Choosing a Degree

What is a Family Nurse Practitioner (FNP) and How Do I Become One?

The need for primary care is rapidly rising in the American healthcare system. As Americans get older and live longer, nurse practitioners (NPs) will play a crucial role in meeting this demand. Family nurse practitioners (FNPs), whose services often fill a similar role as primary care physicians, will be especially critical.

According to the American Association of Colleges of Nursing, the number of new nurse practitioners graduating each year is rapidly rising, and within the next few years, is expected to surpass the number of new physicians completing training.

This shift provides an opportunity for registered nurses (RNs) to advance their career to meet growing healthcare needs in a more cost-effective manner. For aspiring nurse practitioners, it creates an opportunity for more autonomy in patient care and a growing number of career options.

What does a Family Nurse Practitioner (FNP) Do?

Let’s start with the basics. An FNP is a family nurse practitioner, or a nurse practitioner who specializes in family medicine.

An FNP is able to perform many of the same tasks as a primary care physician. They are trained, licensed and independent healthcare clinicians who focus on managing patients’ health conditions, while also aiding in prevention.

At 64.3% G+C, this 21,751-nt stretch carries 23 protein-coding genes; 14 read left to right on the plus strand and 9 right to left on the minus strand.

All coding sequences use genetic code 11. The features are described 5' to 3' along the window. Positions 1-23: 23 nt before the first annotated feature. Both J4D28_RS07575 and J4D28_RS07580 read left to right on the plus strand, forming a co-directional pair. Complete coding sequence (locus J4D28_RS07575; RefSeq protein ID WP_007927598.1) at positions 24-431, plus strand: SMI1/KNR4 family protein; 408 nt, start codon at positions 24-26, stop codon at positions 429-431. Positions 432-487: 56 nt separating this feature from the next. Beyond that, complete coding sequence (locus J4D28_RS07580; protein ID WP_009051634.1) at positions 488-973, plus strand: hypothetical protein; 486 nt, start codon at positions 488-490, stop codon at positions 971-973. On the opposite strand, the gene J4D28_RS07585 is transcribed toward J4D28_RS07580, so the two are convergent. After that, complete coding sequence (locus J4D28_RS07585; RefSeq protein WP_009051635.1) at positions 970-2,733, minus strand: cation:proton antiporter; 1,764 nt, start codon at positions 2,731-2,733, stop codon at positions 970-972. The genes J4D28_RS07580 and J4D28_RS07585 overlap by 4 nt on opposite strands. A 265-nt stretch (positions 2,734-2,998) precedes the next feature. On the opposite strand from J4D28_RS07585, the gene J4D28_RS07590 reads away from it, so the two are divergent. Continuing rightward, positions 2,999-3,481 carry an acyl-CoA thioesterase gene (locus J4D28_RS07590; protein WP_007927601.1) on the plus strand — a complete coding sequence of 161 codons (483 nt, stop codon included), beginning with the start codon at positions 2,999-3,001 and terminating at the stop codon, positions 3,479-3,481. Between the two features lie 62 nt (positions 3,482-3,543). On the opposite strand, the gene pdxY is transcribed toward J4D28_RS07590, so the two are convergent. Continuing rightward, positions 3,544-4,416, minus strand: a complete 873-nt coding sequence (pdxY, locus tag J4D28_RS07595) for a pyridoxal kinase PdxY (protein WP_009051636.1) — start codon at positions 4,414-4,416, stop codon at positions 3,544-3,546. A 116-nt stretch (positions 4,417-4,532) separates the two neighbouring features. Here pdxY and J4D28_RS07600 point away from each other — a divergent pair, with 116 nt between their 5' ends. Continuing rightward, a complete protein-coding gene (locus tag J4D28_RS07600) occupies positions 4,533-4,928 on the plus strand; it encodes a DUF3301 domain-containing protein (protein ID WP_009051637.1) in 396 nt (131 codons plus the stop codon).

Because FNPs are able to care for a large variety of patients, they can be found in nearly every care setting and in the larger healthcare industry. FNPs can choose to open independent private practices, work in physicians offices and large hospitals, as well as teach in schools, work in state and local health departments, and provide care in community clinics and ambulatory care facilities.

Currently, there is no national standard for the services and care an FNP can provide. The autonomy of FNPs also varies by state. FNPs may be given full practice authority, be able to practice independently if they enter into a collaborative physicians agreement, or practice under direct supervision of a physician.

How Does an FNP Compare to Other Advanced Nursing Roles?

A nurse practitioner, in Ohio referred to as a Certified Nurse Practitioner (CNP), is a type of Advanced Practice Registered Nurse License (APRN). There are four nationally recognized advanced practice roles for nurses. In Ohio, the titles used for these roles are:

  • Certified Nurse Practitioner (CNP), of which FNP is a specialty
  • Certified Nurse-Midwife (CNM)
  • Certified Registered Nurse Anesthetist (CRNA)
  • Clinical Nurse Specialist (CNS)

To gain any of these licenses, a Bachelor’s of Science in Nursing (BSN) must be completed, followed by a graduate degree, and necessitate passing a national certification. Depending on the nursing program, RNs who do not have their BSN may be able to complete both degrees within one program.